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except for the needs of the stomach, he remains isolated and alien to the family. Also, although treated in careless regard by the colonists, or above all favored with benefits, in convalescence, driven by nomadic instinct, he escapes to his dark woods, almost incapable of feeling gratitude, even for a plausible reason (1). Not at all conservative, he also sleeps for part of the day: out in the woods, he likes to play with his domestic animals, or stumbles forward, dreamlike, seeing imaginary ghosts. Rooted in the present, he hardly looks up into the sky. However, a respectful fear dominates him for some stars, especially those that have manifested correspondence with the things of the earth. It is not the sun, however, which rather attracts his attention, but the moon, to which he particularly attributes all good and evil, and uses it for the counting of time. As all good goes unnoticed, and notice is only given to the opposite, the Indian does not know the author of good or God, but only the spirit of evil, with whom he has occasion to meet, sometimes as lizard, sometimes as man with deer's feet, sometimes as an alligator or jaguar, sometimes turned into a swamp, etc., all that deceive him, seduce him into darkness and danger, or even kill him.


The most direct contact with demons is through the pajes, who know many effective herbs, seeming to be both a physician and a priest, and who gain prestige among them by the casting of so-called spells. In extraordinary cases, the paje is consulted for advice, and responds after the usual conference with the demon, for which he chooses dark and stormy night. Certain animals, such as a species of araponga and the pious owls, the caracarai and the acua, are for the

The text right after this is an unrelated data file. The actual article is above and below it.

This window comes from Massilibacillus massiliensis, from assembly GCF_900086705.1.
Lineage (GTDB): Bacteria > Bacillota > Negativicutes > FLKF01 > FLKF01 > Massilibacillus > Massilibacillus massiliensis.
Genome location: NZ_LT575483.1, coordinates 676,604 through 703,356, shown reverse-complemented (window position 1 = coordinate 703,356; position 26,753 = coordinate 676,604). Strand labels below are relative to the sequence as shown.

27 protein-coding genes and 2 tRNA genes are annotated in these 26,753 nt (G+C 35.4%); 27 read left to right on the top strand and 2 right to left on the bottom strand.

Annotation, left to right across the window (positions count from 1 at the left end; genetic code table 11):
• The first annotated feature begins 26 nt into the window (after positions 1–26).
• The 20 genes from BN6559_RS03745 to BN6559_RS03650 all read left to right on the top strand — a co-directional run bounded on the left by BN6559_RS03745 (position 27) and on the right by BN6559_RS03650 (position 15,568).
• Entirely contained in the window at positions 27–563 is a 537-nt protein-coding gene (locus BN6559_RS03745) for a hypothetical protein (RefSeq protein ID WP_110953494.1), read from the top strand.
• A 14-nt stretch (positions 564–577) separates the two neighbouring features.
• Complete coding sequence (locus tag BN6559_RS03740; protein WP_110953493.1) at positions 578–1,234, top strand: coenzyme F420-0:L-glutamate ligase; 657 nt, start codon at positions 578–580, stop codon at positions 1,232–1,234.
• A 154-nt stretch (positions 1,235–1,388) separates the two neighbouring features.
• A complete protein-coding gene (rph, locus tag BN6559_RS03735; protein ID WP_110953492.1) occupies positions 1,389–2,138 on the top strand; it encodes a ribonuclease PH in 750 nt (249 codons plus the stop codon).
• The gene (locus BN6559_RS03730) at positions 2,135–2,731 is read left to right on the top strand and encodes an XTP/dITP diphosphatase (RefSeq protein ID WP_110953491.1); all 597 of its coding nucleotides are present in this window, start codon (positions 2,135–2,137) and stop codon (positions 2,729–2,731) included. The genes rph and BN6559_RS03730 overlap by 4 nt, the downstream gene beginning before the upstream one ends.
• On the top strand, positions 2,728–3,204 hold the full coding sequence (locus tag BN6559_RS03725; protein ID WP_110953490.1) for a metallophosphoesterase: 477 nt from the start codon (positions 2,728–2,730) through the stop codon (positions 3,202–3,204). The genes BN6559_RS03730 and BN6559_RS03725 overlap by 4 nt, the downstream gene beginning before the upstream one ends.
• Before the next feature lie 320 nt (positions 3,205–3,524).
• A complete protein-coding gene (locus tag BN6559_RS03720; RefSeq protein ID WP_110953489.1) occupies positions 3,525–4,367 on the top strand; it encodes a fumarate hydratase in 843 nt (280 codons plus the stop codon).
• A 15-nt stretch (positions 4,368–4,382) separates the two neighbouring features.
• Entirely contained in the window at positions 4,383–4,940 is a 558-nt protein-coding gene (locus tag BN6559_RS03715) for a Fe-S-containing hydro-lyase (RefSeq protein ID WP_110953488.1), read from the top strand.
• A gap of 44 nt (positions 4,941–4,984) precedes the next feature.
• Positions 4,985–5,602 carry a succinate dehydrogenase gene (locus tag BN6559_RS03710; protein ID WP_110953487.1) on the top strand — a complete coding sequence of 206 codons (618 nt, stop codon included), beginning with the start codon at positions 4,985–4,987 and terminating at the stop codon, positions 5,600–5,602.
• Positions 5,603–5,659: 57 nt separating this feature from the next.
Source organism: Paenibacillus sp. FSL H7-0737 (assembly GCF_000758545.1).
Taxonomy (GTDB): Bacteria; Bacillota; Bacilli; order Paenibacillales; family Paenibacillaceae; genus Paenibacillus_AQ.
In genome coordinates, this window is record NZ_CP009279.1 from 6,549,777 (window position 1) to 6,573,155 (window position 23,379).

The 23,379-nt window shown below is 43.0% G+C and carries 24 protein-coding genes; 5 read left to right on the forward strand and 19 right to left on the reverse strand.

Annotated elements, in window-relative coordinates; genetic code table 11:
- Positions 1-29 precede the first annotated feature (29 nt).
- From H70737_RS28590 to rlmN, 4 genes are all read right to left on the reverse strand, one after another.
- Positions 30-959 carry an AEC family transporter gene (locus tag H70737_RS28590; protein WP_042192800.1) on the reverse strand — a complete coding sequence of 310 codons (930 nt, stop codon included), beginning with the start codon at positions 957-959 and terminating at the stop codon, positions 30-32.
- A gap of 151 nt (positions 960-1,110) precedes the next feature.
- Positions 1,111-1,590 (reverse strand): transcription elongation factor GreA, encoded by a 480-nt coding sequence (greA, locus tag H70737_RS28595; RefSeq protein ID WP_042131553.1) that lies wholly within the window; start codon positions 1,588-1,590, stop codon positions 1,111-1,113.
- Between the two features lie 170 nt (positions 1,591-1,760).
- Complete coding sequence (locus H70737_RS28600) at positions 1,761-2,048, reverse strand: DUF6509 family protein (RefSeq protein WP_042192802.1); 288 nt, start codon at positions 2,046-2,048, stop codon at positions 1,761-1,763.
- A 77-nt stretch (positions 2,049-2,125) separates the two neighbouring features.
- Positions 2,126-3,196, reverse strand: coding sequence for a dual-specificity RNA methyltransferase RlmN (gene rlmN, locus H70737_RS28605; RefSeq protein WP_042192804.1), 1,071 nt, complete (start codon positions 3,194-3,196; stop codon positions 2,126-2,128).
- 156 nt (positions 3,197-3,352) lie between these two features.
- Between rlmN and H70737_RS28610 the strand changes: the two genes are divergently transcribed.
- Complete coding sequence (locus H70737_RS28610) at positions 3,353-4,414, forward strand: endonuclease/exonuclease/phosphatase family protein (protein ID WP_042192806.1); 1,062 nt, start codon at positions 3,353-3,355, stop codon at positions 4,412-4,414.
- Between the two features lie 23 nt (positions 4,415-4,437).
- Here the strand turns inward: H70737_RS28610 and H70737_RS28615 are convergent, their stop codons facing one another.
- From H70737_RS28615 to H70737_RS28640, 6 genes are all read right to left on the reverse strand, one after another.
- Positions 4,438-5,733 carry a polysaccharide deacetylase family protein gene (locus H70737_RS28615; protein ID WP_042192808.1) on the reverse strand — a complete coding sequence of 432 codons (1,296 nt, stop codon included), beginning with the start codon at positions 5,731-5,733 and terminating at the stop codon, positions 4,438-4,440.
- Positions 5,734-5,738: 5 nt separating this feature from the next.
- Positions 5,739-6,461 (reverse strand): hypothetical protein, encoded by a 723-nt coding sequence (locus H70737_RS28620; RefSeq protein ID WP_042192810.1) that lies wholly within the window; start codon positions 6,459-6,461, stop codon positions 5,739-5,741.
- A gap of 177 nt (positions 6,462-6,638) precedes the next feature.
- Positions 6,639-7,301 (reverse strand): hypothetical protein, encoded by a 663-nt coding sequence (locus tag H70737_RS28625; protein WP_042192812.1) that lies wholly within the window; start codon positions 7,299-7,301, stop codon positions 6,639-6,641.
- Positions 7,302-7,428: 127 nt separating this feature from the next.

Owls, Raptatore family


paje, messengers of the dead, and therefore highly revered by all. He also wears Indian necklaces of canine teeth of jaguars, monkeys, of various roots, fruits, shells and stones, so he can defend himself against the attack of ferocious animals and diseases. The paje provides medicines, which are sometimes prepared with magic formulas; they use fumigations for a kind of exorcism, and entertain in the Indians the fear of ghosts, with superstitious practices and stories; sometimes, however, his witchcraft is attributed to the disgrace, disease, and death of his neighbors, and he pays for his office with life. Moreover, paje has as little influence on the will of the people as any

(1) An Indian of the tribe of the Coroados was raised by the whites, becoming so educated that he became a priest and said mass; but suddenly he abandoned his clerical state, stripped himself of his cassock, and fled naked into the bush, returning to his primitive nomadic way of life.